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It does make a difference what you call things. Options
Daemon
Posted: Thursday, October 26, 2017 12:00:00 AM
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It does make a difference what you call things.

Kate Wiggin (1856-1923)
KSPavan
Posted: Thursday, October 26, 2017 1:40:08 AM

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Quotation of the Day

It does make a difference what you call things.

Kate Wiggin (1856-1923)
Jim Cape
Posted: Thursday, October 26, 2017 4:00:45 AM

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Here is my two expressions of the day, for the quote of the day. That's as clear as mud or WTF! It makes no sense the way it's written. Wheres the context that goes with it? Try this one. The river was full.
ibj_ldn
Posted: Thursday, October 26, 2017 8:27:14 AM

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Maybe it should (also) be "It does make a difference HOW you call AND TELL things." but I'm not a native speaker, so...
raghd muhi al-deen
Posted: Thursday, October 26, 2017 10:06:32 AM

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Wiggin, Kate Douglas
Wiggin, Kate Douglas (Smith), 1856–1923, American author and educator, b. Philadelphia. In San Francisco she organized the first free kindergartens on the Pacific coast (1878) and with her sister established a training school for kindergarten teachers. As part of her teaching career she wrote her first book, The Story of Patsy (1883). The most popular among her many later works for children were The Birds' Christmas Carol (1887), Timothy's Quest (1890), Rebecca of Sunnybrook Farm (1903), and Mother Carey's Chickens (1911).
Bibliography

See her autobiography, My Garden of Memory (1923); biography by her sister, Nora A. Smith (1925).
The Columbia Electronic Encyclopedia™ Copyright © 2013, Columbia University Press. Licensed from Columbia University Press. All rights reserved. www.cc.columbia.edu/cu/cup/
Wiggin, Kate Douglas (Smith)(1856–1953) author, educator; born in Philadelphia, Pa. Raised in Maine, where her widowed mother moved to, she attended various schools in the Northeast before moving to California (1873) with her mother and stepfather. She took a course to be a kindergarten teacher and from 1877 on was active in operation of kindergartens and promoting the kindergarten movement in California. She married in 1881, moved to New York City in 1884, and after her husband's death in 1889 she began to concentrate on writing. Among her numerous books for children, her best known are Rebecca of Sunnybrook Farm (1903) and Mother Carey's Chickens (1911). She also wrote some books for adults drawing on her many trips to Europe, and with her sister, Nora Smith, she wrote a three-volume book about the kindergarten movement, The Republic of Childhood (1895–96).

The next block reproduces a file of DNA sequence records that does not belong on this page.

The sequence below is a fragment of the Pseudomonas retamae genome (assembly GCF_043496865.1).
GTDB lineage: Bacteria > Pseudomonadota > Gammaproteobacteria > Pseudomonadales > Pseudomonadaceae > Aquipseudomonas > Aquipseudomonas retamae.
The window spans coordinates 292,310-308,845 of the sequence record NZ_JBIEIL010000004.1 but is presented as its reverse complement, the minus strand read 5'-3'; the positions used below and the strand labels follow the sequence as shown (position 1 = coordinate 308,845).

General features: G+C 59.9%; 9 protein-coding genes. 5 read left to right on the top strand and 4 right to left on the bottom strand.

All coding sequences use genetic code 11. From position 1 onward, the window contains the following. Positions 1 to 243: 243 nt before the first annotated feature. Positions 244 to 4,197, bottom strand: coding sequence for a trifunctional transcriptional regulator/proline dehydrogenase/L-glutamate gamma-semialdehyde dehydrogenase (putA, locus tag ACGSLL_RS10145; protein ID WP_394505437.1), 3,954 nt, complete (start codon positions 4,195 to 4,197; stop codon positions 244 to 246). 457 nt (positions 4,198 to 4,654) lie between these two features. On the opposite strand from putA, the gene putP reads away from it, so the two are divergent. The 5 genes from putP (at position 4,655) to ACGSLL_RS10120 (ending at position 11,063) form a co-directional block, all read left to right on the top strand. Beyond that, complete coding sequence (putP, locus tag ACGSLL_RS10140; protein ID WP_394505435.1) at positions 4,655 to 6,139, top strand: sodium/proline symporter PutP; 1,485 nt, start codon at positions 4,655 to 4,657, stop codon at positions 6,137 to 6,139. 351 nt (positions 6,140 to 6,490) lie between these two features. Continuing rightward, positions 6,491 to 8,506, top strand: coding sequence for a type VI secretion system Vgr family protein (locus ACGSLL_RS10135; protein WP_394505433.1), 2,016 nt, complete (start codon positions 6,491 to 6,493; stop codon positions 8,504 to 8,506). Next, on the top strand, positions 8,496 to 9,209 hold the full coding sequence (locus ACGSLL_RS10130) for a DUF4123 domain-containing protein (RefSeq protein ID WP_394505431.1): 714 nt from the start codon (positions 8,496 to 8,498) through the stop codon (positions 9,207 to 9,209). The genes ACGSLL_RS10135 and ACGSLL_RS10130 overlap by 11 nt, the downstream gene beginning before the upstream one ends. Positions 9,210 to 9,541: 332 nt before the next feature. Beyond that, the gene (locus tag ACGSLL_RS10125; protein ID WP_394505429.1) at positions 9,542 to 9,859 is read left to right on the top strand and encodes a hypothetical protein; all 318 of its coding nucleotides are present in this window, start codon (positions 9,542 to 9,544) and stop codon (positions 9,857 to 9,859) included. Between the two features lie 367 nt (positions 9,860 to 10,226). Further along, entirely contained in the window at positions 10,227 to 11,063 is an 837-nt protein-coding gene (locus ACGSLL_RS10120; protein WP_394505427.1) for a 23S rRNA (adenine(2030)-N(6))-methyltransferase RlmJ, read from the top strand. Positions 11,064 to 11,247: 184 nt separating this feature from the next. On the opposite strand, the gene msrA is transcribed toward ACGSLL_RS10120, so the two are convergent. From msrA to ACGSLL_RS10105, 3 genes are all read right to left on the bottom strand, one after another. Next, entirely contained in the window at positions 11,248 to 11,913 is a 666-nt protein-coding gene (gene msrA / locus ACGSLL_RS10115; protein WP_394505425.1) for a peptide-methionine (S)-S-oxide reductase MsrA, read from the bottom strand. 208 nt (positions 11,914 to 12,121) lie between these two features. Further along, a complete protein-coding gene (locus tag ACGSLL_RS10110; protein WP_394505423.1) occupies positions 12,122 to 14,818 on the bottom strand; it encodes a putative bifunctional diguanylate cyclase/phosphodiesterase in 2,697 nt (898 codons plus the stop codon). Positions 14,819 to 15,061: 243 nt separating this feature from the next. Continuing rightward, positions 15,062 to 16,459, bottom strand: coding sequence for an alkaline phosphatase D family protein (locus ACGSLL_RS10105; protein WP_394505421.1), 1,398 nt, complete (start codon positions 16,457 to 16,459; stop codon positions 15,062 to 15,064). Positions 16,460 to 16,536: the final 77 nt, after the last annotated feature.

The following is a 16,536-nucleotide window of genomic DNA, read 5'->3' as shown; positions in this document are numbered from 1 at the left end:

The Cambridge Dictionary of American Biography, by John S. Bowman. Copyright © Cambridge University Press 1995. Reproduced with permission.


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with my pleasure
FX2
Posted: Thursday, October 26, 2017 11:34:35 AM
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It does make a difference what you call things.

Kate Wiggin (1856-1923)



-- It is true!!! A bad hair day is a common day, just labeled differently.


Have a nice day!Drool
Bully_rus
Posted: Thursday, October 26, 2017 1:47:11 PM
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Daemon wrote:
It does make a difference what you call things.

Kate Wiggin (1856-1923)


Yeah. It's even more true when and how you call names...
Verbatim
Posted: Thursday, October 26, 2017 1:55:50 PM
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Not to "the things", only to what we think of them.
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